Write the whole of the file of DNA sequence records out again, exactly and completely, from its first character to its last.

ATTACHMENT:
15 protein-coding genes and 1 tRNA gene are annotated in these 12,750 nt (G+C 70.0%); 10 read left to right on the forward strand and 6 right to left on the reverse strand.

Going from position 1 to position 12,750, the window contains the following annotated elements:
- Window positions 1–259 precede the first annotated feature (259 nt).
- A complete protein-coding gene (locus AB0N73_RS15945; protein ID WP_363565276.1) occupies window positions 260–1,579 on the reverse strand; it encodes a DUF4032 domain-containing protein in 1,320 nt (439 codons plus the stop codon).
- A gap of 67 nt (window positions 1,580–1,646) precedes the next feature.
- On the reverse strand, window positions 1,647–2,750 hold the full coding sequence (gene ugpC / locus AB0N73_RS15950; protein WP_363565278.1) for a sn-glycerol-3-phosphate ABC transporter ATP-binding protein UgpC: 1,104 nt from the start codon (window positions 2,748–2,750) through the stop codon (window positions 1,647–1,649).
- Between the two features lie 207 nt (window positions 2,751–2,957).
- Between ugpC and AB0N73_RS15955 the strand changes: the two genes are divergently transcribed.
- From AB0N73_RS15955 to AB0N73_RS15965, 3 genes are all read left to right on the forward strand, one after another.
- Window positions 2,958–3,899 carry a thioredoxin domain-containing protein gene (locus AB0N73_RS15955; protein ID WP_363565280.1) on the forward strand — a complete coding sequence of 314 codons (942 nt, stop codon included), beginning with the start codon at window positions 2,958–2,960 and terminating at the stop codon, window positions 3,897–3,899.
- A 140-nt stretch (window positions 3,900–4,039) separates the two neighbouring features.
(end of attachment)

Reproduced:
15 protein-coding genes and 1 tRNA gene are annotated in these 12,750 nt (G+C 70.0%); 10 read left to right on the forward strand and 6 right to left on the reverse strand.

Going from position 1 to position 12,750, the window contains the following annotated elements:
- Window positions 1–259 precede the first annotated feature (259 nt).
- A complete protein-coding gene (locus AB0N73_RS15945; protein ID WP_363565276.1) occupies window positions 260–1,579 on the reverse strand; it encodes a DUF4032 domain-containing protein in 1,320 nt (439 codons plus the stop codon).
- A gap of 67 nt (window positions 1,580–1,646) precedes the next feature.
- On the reverse strand, window positions 1,647–2,750 hold the full coding sequence (gene ugpC / locus AB0N73_RS15950; protein WP_363565278.1) for a sn-glycerol-3-phosphate ABC transporter ATP-binding protein UgpC: 1,104 nt from the start codon (window positions 2,748–2,750) through the stop codon (window positions 1,647–1,649).
- Between the two features lie 207 nt (window positions 2,751–2,957).
- Between ugpC and AB0N73_RS15955 the strand changes: the two genes are divergently transcribed.
- From AB0N73_RS15955 to AB0N73_RS15965, 3 genes are all read left to right on the forward strand, one after another.
- Window positions 2,958–3,899 carry a thioredoxin domain-containing protein gene (locus AB0N73_RS15955; protein ID WP_363565280.1) on the forward strand — a complete coding sequence of 314 codons (942 nt, stop codon included), beginning with the start codon at window positions 2,958–2,960 and terminating at the stop codon, window positions 3,897–3,899.
- A 140-nt stretch (window positions 3,900–4,039) separates the two neighbouring features.